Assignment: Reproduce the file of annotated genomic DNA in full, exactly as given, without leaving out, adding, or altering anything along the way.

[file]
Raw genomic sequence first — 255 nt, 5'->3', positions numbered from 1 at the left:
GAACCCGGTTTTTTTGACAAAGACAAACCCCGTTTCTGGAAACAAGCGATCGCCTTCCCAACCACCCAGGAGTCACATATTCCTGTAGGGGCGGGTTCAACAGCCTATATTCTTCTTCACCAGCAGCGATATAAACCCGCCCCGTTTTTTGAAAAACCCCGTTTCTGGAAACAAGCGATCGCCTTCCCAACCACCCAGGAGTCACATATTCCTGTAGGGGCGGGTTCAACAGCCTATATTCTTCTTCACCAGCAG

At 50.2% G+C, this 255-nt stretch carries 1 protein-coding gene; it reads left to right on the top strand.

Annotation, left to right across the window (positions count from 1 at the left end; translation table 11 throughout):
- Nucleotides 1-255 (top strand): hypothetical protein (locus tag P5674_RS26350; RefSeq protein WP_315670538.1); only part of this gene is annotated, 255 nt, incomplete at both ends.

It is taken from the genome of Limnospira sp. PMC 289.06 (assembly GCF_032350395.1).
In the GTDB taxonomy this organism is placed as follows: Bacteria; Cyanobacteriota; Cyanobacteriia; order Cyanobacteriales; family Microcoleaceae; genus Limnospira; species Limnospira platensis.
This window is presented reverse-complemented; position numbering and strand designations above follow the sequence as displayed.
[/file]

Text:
Raw genomic sequence first — 255 nt, 5'->3', positions numbered from 1 at the left:
GAACCCGGTTTTTTTGACAAAGACAAACCCCGTTTCTGGAAACAAGCGATCGCCTTCCCAACCACCCAGGAGTCACATATTCCTGTAGGGGCGGGTTCAACAGCCTATATTCTTCTTCACCAGCAGCGATATAAACCCGCCCCGTTTTTTGAAAAACCCCGTTTCTGGAAACAAGCGATCGCCTTCCCAACCACCCAGGAGTCACATATTCCTGTAGGGGCGGGTTCAACAGCCTATATTCTTCTTCACCAGCAG

At 50.2% G+C, this 255-nt stretch carries 1 protein-coding gene; it reads left to right on the top strand.

Annotation, left to right across the window (positions count from 1 at the left end; translation table 11 throughout):
- Nucleotides 1-255 (top strand): hypothetical protein (locus tag P5674_RS26350; RefSeq protein WP_315670538.1); only part of this gene is annotated, 255 nt, incomplete at both ends.

It is taken from the genome of Limnospira sp. PMC 289.06 (assembly GCF_032350395.1).
In the GTDB taxonomy this organism is placed as follows: Bacteria; Cyanobacteriota; Cyanobacteriia; order Cyanobacteriales; family Microcoleaceae; genus Limnospira; species Limnospira platensis.
This window is presented reverse-complemented; position numbering and strand designations above follow the sequence as displayed.